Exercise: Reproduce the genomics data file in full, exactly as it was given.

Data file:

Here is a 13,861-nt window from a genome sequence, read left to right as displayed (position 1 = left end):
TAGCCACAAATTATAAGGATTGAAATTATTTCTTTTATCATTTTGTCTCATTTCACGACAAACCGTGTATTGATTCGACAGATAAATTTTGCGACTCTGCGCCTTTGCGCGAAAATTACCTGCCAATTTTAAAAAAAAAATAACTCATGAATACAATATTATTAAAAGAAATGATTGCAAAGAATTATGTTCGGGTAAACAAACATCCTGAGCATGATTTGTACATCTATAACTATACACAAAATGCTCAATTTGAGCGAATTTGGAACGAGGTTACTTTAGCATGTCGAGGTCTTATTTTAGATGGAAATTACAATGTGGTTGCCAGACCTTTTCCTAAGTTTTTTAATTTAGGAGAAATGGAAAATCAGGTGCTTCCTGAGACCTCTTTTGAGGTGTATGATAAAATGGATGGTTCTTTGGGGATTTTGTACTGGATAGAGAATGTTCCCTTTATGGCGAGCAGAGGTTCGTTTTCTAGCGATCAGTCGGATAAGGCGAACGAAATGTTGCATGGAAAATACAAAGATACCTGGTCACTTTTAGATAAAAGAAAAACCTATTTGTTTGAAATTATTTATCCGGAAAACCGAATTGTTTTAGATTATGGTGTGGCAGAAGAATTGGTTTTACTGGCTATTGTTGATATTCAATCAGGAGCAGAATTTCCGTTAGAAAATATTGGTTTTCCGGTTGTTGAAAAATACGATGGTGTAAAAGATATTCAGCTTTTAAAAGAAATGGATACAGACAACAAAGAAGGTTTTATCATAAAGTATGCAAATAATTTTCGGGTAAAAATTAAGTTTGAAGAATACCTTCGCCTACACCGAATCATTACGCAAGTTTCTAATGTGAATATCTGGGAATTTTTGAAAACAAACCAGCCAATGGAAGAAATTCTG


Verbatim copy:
Here is a 13,861-nt window from a genome sequence, read left to right as displayed (position 1 = left end):
TAGCCACAAATTATAAGGATTGAAATTATTTCTTTTATCATTTTGTCTCATTTCACGACAAACCGTGTATTGATTCGACAGATAAATTTTGCGACTCTGCGCCTTTGCGCGAAAATTACCTGCCAATTTTAAAAAAAAAATAACTCATGAATACAATATTATTAAAAGAAATGATTGCAAAGAATTATGTTCGGGTAAACAAACATCCTGAGCATGATTTGTACATCTATAACTATACACAAAATGCTCAATTTGAGCGAATTTGGAACGAGGTTACTTTAGCATGTCGAGGTCTTATTTTAGATGGAAATTACAATGTGGTTGCCAGACCTTTTCCTAAGTTTTTTAATTTAGGAGAAATGGAAAATCAGGTGCTTCCTGAGACCTCTTTTGAGGTGTATGATAAAATGGATGGTTCTTTGGGGATTTTGTACTGGATAGAGAATGTTCCCTTTATGGCGAGCAGAGGTTCGTTTTCTAGCGATCAGTCGGATAAGGCGAACGAAATGTTGCATGGAAAATACAAAGATACCTGGTCACTTTTAGATAAAAGAAAAACCTATTTGTTTGAAATTATTTATCCGGAAAACCGAATTGTTTTAGATTATGGTGTGGCAGAAGAATTGGTTTTACTGGCTATTGTTGATATTCAATCAGGAGCAGAATTTCCGTTAGAAAATATTGGTTTTCCGGTTGTTGAAAAATACGATGGTGTAAAAGATATTCAGCTTTTAAAAGAAATGGATACAGACAACAAAGAAGGTTTTATCATAAAGTATGCAAATAATTTTCGGGTAAAAATTAAGTTTGAAGAATACCTTCGCCTACACCGAATCATTACGCAAGTTTCTAATGTGAATATCTGGGAATTTTTGAAAACAAACCAGCCAATGGAAGAAATTCTG